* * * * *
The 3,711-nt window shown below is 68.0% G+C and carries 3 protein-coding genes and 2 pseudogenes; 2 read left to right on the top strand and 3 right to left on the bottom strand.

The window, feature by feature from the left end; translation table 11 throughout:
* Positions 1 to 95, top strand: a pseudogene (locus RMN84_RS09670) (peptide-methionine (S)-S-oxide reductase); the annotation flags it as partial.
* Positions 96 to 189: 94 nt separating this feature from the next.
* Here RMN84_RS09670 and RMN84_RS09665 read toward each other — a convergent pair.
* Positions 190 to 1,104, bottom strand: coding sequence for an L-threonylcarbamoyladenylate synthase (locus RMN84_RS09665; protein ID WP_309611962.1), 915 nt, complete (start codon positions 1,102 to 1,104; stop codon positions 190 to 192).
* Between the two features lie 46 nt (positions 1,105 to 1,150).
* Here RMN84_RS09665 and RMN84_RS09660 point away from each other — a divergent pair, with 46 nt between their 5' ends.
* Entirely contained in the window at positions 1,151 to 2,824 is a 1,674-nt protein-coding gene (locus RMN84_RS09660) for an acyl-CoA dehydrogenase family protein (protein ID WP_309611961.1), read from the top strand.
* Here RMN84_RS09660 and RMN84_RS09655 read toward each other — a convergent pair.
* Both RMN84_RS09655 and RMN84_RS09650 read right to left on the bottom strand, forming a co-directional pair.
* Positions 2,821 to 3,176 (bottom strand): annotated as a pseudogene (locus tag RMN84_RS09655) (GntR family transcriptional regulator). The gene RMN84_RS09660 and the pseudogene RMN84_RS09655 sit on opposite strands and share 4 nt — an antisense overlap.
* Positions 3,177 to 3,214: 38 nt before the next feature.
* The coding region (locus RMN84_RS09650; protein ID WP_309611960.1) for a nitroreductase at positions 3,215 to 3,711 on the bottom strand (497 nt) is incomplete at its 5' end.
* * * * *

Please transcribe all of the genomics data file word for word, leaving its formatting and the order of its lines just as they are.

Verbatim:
The 3,711-nt window shown below is 68.0% G+C and carries 3 protein-coding genes and 2 pseudogenes; 2 read left to right on the top strand and 3 right to left on the bottom strand.

The window, feature by feature from the left end; translation table 11 throughout:
* Positions 1 to 95, top strand: a pseudogene (locus RMN84_RS09670) (peptide-methionine (S)-S-oxide reductase); the annotation flags it as partial.
* Positions 96 to 189: 94 nt separating this feature from the next.
* Here RMN84_RS09670 and RMN84_RS09665 read toward each other — a convergent pair.
* Positions 190 to 1,104, bottom strand: coding sequence for an L-threonylcarbamoyladenylate synthase (locus RMN84_RS09665; protein ID WP_309611962.1), 915 nt, complete (start codon positions 1,102 to 1,104; stop codon positions 190 to 192).
* Between the two features lie 46 nt (positions 1,105 to 1,150).
* Here RMN84_RS09665 and RMN84_RS09660 point away from each other — a divergent pair, with 46 nt between their 5' ends.
* Entirely contained in the window at positions 1,151 to 2,824 is a 1,674-nt protein-coding gene (locus RMN84_RS09660) for an acyl-CoA dehydrogenase family protein (protein ID WP_309611961.1), read from the top strand.
* Here RMN84_RS09660 and RMN84_RS09655 read toward each other — a convergent pair.
* Both RMN84_RS09655 and RMN84_RS09650 read right to left on the bottom strand, forming a co-directional pair.
* Positions 2,821 to 3,176 (bottom strand): annotated as a pseudogene (locus tag RMN84_RS09655) (GntR family transcriptional regulator). The gene RMN84_RS09660 and the pseudogene RMN84_RS09655 sit on opposite strands and share 4 nt — an antisense overlap.
* Positions 3,177 to 3,214: 38 nt before the next feature.
* The coding region (locus RMN84_RS09650; protein ID WP_309611960.1) for a nitroreductase at positions 3,215 to 3,711 on the bottom strand (497 nt) is incomplete at its 5' end.